Emerging and re-emerging infections are widely acknowledged to be an urgent and growing global threat to human health. Nowhere is this more important than in urban slums, where humans are typically crowded, often inherently vulnerable, and live in close proximity with animal and environmental reservoirs of infectious agents. Leptospirosis, a spirochetal zoonosis, has emerged as an important health problem in tropical slum settlements. The disease is associated with life-threatening clinical manifestations for which case fatality is >10%. Effective preventive measures are urgently needed, as the population residing in slums will double from one to two billion in the next 20 years. In urban slums of Brazil and many other temperate and tropical cities, leptospires are transmitted to humans through contact with environments contaminated by infectious urine shed from rodents. Norway rats (Rattus norvegicus) are the principal reservoir host for leptospirosis and the prevalence of chronic infection of their kidneys exceeds 50% within rat populations of Salvador Brazil. However, our epidemiologic understanding of urban leptospirosis is limited and knowledge of how rat abundance contributes to risk of human infection are critical to inform expensive rat-control efforts, which in Brazil and other developing have been uniformly ineffective. The proposed study aims to~ 1) Assess, quantify and improve upon the three currently used methods [trapping counts, tracking board and rodent infestation surveys] for estimating R. norvegicus abundance in urban slum conditions and 2) Validate these metrics as a predictive measure of leptospirosis infection and distribution amongst a longitudinally-studied cohort of urban slum dwellers. To succeed, novel statistical and geostatistical methods will be developed to generate integrated models of the best combination of rat abundance measures with geocoded data (demographics, socioeconomic status and risk behaviors obtained from the cohort study coupled with environmental data and qualitative rat-survey information) to produce predictive GIS-generated map surfaces. The results of the proposed study will elucidate the dynamics between rat abundance and risk of human leptospirosis infection/disease. The results will provide evidence-based results to better inform rodent control campaigns. The methods developed in the proposed study will be applicable for a wide range of both epidemiological and ecological studies on zoonotic disease. Furthermore the proposed study will provide the candidate with training in designing and implementing field investigations in resource poor settings, applying advanced spatio-temporal statistical methodologies to understand disease transmission, and developing a multidisciplinary skill set and collaborations which will enable her to pursue her long-term goal of addressing zoonotic diseases through research in eco-epidemiology.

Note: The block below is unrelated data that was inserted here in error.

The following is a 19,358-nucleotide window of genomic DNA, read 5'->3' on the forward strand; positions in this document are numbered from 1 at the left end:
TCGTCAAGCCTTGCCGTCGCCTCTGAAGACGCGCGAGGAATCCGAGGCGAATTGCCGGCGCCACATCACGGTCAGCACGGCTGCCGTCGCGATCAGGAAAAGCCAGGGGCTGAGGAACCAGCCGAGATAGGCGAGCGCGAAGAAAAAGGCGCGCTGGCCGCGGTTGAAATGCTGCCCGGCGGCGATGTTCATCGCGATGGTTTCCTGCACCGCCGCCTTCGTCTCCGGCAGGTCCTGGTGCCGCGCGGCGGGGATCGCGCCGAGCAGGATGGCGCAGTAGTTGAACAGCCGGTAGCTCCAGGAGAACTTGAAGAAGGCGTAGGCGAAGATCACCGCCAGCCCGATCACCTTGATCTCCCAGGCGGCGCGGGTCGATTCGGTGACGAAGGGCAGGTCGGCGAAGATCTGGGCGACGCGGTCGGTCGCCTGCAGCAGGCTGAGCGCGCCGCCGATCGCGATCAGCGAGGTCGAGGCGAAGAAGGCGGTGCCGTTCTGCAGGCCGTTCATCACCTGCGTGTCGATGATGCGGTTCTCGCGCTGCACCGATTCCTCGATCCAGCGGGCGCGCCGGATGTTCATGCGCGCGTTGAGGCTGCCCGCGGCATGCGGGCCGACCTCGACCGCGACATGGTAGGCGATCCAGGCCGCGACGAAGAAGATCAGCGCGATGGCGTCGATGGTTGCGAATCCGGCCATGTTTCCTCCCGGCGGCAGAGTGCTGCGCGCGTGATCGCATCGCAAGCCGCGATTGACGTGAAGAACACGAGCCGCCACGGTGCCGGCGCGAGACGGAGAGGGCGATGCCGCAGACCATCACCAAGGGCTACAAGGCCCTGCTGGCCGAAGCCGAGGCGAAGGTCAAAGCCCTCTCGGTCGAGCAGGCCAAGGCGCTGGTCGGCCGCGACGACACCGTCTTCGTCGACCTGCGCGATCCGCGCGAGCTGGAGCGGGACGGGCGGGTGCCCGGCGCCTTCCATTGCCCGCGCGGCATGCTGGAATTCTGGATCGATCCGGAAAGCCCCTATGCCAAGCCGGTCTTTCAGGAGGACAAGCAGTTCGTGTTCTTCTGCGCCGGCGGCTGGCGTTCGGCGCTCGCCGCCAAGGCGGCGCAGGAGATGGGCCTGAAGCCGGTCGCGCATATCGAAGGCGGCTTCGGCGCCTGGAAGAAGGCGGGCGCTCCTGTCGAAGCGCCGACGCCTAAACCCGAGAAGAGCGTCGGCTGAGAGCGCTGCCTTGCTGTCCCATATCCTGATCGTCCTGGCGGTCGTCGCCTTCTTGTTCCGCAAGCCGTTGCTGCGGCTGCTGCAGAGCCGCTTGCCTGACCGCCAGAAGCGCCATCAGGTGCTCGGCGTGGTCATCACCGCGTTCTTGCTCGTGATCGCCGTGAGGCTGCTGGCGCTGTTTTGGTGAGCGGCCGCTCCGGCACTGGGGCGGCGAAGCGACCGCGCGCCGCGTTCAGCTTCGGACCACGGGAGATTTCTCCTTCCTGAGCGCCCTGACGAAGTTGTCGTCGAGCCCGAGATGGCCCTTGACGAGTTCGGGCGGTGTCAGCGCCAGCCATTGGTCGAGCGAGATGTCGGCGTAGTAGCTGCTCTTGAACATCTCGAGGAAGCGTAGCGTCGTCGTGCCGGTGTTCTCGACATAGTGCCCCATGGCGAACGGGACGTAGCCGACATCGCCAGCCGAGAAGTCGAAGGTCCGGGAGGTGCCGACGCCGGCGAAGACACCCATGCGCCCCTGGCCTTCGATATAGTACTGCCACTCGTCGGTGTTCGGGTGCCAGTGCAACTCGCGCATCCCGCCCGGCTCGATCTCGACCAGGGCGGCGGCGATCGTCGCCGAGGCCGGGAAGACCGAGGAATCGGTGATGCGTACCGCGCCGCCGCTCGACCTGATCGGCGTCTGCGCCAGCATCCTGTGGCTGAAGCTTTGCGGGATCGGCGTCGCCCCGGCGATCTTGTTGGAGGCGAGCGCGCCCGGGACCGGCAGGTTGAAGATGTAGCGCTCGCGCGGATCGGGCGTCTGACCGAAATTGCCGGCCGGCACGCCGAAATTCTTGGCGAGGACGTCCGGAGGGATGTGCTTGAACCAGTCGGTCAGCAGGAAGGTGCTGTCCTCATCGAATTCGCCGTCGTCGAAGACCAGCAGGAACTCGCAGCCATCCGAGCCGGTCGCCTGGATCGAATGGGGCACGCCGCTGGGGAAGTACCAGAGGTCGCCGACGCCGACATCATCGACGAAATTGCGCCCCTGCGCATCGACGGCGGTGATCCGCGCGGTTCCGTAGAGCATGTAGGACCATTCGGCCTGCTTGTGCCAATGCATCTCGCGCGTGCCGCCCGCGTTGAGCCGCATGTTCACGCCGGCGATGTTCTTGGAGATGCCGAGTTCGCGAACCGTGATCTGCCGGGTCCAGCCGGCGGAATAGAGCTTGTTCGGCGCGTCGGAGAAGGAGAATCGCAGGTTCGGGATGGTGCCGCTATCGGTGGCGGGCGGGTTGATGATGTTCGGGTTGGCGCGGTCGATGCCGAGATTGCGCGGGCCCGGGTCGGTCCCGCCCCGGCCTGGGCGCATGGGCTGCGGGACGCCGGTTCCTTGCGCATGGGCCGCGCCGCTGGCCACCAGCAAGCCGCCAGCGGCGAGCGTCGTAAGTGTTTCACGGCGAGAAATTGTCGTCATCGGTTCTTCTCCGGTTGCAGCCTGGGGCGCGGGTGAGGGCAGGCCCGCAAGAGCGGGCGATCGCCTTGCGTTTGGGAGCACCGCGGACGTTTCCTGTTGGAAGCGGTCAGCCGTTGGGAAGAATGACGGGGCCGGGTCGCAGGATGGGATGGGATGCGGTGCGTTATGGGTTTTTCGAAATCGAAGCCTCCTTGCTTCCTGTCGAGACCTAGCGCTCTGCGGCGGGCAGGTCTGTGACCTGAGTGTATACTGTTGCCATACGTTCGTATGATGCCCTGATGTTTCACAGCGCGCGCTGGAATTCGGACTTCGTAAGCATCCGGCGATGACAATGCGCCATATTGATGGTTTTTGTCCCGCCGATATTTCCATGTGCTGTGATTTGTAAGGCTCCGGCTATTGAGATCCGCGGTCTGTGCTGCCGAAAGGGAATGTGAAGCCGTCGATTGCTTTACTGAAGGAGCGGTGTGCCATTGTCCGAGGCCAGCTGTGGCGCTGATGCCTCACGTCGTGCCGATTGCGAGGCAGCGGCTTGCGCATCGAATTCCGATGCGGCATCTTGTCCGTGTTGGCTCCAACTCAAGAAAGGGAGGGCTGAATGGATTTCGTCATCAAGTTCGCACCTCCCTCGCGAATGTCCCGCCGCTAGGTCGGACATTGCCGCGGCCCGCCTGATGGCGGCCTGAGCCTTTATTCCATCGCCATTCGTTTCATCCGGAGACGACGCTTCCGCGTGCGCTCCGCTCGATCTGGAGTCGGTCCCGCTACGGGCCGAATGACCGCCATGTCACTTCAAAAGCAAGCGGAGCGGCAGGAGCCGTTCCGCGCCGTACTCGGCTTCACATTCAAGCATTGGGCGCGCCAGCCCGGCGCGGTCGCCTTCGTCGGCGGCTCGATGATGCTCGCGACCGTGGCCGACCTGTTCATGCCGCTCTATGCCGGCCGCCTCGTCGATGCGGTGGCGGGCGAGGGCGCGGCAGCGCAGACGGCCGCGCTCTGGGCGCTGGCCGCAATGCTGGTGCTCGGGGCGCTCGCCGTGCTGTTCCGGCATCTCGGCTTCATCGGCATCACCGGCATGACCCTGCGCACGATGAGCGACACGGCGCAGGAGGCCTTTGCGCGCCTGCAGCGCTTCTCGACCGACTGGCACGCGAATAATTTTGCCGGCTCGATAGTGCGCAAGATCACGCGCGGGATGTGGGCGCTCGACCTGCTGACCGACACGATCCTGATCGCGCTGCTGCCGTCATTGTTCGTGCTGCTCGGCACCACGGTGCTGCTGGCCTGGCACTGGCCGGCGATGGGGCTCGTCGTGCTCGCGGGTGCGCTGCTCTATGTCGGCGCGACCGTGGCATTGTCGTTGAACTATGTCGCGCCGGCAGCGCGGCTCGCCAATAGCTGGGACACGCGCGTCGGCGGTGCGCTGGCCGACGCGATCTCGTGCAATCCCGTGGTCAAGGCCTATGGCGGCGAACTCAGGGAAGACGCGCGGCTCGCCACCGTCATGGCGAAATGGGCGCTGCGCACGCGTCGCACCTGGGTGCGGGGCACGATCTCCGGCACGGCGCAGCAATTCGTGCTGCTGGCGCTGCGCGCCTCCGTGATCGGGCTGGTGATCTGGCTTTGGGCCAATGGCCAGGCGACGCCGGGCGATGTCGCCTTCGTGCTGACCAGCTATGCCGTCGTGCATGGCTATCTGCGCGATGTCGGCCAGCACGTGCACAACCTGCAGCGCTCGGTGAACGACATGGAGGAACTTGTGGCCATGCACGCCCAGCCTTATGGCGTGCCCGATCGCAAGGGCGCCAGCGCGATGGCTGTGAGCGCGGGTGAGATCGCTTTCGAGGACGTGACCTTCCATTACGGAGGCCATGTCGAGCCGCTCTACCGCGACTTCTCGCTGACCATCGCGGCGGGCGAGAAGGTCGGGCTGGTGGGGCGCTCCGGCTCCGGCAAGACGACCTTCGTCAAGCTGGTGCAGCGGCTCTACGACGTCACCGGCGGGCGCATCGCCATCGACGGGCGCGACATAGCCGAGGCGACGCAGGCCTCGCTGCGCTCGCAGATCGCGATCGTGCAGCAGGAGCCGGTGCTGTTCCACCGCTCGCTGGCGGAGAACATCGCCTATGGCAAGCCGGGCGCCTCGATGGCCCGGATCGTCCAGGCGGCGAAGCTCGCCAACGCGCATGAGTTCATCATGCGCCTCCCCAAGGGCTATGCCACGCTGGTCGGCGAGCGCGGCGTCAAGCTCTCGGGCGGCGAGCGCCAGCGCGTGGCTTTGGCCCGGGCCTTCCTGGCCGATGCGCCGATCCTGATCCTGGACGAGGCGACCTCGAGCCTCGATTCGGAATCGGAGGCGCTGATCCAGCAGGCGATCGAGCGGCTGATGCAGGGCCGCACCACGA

Leptospirosis is a globally re-emerging disease prevalent in urban slum communities worldwide. However, little is known about how the population dynamics of the primary reservoir host for the spirochete, the Norway rat (Rattus norvegicus), influence the risk of spill-over infection to humans. This proposal ultimately seeks to evaluate how Norway rat population abundance and distribution influence the risk of acquiring leptospirosis infection, which will provide critical information for designing more effective rodent-control programs and provide a novel set of standardized metrics applicable to other epidemiologic studies of rodent-transmitted disease.